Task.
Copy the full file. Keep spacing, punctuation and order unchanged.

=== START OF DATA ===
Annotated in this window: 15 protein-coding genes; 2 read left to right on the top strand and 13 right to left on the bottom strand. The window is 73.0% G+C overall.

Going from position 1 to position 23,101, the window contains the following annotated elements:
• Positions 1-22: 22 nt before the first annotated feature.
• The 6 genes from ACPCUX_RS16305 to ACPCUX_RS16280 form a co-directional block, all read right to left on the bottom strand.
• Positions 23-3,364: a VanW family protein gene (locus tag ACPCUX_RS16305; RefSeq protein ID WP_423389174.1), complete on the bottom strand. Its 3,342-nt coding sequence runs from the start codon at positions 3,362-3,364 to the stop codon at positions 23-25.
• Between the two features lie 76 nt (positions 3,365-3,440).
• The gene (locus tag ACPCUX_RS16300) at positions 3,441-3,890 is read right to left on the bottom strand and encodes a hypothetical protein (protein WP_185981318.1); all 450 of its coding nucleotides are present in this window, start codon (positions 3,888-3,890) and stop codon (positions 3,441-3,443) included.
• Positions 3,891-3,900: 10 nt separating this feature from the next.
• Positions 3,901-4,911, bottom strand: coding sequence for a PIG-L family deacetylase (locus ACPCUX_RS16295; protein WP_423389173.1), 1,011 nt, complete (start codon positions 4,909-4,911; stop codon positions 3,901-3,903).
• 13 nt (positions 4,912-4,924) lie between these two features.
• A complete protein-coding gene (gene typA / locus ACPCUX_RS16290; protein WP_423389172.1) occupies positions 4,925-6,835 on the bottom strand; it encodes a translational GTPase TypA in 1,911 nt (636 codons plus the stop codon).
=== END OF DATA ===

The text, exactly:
Annotated in this window: 15 protein-coding genes; 2 read left to right on the top strand and 13 right to left on the bottom strand. The window is 73.0% G+C overall.

Going from position 1 to position 23,101, the window contains the following annotated elements:
• Positions 1-22: 22 nt before the first annotated feature.
• The 6 genes from ACPCUX_RS16305 to ACPCUX_RS16280 form a co-directional block, all read right to left on the bottom strand.
• Positions 23-3,364: a VanW family protein gene (locus tag ACPCUX_RS16305; RefSeq protein ID WP_423389174.1), complete on the bottom strand. Its 3,342-nt coding sequence runs from the start codon at positions 3,362-3,364 to the stop codon at positions 23-25.
• Between the two features lie 76 nt (positions 3,365-3,440).
• The gene (locus tag ACPCUX_RS16300) at positions 3,441-3,890 is read right to left on the bottom strand and encodes a hypothetical protein (protein WP_185981318.1); all 450 of its coding nucleotides are present in this window, start codon (positions 3,888-3,890) and stop codon (positions 3,441-3,443) included.
• Positions 3,891-3,900: 10 nt separating this feature from the next.
• Positions 3,901-4,911, bottom strand: coding sequence for a PIG-L family deacetylase (locus ACPCUX_RS16295; protein WP_423389173.1), 1,011 nt, complete (start codon positions 4,909-4,911; stop codon positions 3,901-3,903).
• 13 nt (positions 4,912-4,924) lie between these two features.
• A complete protein-coding gene (gene typA / locus ACPCUX_RS16290; protein WP_423389172.1) occupies positions 4,925-6,835 on the bottom strand; it encodes a translational GTPase TypA in 1,911 nt (636 codons plus the stop codon).